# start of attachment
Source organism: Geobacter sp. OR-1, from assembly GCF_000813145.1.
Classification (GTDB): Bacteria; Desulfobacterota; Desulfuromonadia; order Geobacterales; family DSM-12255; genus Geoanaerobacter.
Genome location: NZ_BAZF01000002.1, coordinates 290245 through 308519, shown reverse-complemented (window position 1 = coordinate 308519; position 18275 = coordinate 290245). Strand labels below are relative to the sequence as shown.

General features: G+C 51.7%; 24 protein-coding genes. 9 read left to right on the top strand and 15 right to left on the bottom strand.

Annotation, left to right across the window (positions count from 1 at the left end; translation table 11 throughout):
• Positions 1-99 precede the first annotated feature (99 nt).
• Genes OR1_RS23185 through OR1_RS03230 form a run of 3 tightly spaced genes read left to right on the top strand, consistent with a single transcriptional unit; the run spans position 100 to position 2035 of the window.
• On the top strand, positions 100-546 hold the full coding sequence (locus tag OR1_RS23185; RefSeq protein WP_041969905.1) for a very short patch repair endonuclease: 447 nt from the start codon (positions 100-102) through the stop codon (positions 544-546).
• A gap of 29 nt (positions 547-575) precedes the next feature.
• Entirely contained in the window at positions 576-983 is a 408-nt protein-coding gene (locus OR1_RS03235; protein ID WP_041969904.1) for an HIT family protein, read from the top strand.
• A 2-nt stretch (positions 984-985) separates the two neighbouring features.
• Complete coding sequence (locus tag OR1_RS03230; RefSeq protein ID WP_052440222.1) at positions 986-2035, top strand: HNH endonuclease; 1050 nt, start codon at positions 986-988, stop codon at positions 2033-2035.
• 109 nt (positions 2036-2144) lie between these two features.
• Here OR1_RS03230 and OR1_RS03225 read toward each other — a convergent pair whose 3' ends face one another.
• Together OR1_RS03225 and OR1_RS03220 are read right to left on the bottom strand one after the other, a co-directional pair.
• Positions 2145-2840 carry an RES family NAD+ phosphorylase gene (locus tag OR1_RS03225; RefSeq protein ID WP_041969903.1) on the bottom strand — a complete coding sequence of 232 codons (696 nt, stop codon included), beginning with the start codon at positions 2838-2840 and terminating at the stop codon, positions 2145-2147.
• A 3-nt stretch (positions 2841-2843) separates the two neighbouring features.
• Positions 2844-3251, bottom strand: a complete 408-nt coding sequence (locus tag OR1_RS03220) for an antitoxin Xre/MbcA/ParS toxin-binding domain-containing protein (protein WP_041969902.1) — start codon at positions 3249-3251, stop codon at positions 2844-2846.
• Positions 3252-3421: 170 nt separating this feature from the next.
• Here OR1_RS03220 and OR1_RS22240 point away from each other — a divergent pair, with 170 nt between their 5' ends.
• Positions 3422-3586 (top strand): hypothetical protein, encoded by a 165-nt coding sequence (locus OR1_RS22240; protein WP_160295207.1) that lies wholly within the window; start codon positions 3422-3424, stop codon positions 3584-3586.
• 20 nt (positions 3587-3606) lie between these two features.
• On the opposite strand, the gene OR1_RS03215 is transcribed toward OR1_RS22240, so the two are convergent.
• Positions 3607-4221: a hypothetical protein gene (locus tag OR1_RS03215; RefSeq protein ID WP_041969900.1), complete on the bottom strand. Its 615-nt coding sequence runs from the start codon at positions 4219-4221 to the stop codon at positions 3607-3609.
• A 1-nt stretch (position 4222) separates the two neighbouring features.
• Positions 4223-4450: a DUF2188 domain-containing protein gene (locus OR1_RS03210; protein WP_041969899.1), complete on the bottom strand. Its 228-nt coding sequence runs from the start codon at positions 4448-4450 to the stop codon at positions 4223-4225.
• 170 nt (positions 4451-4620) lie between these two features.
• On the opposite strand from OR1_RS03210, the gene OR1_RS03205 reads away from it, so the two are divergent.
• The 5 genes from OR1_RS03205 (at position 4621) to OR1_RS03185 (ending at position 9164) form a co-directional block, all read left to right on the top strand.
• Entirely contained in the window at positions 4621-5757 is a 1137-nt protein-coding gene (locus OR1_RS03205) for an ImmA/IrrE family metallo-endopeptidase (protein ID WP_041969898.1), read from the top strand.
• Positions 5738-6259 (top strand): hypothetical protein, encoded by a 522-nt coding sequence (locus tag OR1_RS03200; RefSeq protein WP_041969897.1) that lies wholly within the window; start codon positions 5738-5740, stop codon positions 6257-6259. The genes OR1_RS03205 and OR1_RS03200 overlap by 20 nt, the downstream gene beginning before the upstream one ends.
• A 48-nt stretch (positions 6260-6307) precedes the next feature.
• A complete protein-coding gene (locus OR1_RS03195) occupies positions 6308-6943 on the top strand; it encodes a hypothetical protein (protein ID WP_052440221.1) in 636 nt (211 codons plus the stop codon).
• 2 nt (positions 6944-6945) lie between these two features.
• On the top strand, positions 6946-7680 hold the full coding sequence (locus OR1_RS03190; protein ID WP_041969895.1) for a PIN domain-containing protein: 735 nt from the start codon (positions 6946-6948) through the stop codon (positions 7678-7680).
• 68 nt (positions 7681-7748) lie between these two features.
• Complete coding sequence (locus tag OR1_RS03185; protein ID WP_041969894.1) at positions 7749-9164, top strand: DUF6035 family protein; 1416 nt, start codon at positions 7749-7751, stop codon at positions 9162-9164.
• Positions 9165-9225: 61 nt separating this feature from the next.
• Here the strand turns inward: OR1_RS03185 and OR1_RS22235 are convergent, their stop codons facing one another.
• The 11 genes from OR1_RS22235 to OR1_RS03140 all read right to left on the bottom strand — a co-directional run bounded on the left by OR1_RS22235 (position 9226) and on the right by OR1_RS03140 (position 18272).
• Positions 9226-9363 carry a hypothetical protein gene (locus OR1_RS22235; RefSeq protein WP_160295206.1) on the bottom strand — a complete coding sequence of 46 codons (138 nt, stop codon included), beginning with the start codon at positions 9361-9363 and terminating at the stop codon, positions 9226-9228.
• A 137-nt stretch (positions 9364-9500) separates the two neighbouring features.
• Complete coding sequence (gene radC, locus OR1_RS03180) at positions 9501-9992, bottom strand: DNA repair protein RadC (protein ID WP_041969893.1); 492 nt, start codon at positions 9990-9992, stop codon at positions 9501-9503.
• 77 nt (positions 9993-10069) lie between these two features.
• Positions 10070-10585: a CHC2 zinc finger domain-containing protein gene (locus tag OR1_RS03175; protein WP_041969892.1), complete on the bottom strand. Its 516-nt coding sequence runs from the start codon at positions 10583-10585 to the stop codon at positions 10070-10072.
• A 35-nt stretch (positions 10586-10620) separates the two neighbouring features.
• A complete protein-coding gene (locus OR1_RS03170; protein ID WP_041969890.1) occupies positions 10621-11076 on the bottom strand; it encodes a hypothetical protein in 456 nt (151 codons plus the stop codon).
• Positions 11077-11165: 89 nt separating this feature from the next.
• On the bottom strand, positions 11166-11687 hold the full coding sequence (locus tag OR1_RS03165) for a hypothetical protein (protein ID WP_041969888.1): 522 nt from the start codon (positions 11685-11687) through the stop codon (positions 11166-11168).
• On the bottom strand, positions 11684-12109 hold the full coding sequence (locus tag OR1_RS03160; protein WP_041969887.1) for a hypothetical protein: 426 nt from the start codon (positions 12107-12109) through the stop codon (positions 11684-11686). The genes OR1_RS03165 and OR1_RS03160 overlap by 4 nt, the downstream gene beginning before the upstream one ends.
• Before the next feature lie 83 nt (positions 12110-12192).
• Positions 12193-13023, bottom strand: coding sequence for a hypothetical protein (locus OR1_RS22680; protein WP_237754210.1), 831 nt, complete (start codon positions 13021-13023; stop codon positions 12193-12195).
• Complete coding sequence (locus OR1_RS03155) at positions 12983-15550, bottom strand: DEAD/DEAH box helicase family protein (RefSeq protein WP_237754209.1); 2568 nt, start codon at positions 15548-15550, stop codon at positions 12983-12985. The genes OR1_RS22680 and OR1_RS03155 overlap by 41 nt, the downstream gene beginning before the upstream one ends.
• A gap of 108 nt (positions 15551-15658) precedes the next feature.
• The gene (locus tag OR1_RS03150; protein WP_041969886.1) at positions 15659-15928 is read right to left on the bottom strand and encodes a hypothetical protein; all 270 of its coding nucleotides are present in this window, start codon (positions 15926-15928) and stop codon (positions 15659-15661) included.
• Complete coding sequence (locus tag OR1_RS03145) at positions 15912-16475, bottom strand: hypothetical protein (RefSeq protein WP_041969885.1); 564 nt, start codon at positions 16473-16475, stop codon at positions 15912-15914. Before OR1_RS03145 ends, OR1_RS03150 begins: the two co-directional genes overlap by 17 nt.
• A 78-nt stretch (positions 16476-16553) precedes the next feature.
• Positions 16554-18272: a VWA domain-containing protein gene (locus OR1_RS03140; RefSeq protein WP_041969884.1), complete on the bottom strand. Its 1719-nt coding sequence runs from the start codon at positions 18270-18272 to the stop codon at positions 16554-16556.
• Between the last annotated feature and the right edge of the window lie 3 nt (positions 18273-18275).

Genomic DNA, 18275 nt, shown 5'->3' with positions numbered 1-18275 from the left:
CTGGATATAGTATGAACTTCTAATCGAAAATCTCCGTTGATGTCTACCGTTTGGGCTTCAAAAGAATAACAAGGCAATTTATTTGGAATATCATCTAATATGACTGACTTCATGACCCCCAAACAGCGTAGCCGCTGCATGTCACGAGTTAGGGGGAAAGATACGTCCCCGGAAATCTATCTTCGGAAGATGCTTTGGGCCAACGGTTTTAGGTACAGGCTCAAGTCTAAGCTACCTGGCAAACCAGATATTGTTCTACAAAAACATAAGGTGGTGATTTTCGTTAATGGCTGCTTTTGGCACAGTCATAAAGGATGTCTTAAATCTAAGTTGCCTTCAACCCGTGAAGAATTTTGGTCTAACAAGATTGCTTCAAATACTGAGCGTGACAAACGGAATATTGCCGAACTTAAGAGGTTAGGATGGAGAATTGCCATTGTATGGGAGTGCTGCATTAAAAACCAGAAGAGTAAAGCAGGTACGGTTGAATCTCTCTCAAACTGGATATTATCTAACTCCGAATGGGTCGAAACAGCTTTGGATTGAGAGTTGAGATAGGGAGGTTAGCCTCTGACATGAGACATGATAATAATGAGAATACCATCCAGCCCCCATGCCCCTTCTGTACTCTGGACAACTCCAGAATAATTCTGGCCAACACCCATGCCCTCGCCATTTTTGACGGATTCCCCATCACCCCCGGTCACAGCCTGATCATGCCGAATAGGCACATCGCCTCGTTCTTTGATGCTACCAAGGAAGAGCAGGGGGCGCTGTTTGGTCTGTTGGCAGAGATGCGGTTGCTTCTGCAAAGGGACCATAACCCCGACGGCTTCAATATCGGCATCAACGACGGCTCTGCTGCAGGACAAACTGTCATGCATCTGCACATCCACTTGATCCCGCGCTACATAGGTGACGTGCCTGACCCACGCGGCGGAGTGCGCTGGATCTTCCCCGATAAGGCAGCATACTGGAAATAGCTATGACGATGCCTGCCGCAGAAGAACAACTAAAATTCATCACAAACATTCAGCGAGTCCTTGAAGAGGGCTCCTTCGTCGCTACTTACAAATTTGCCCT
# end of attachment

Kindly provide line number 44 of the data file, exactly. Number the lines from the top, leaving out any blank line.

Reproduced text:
• 77 nt (positions 9993-10069) lie between these two features.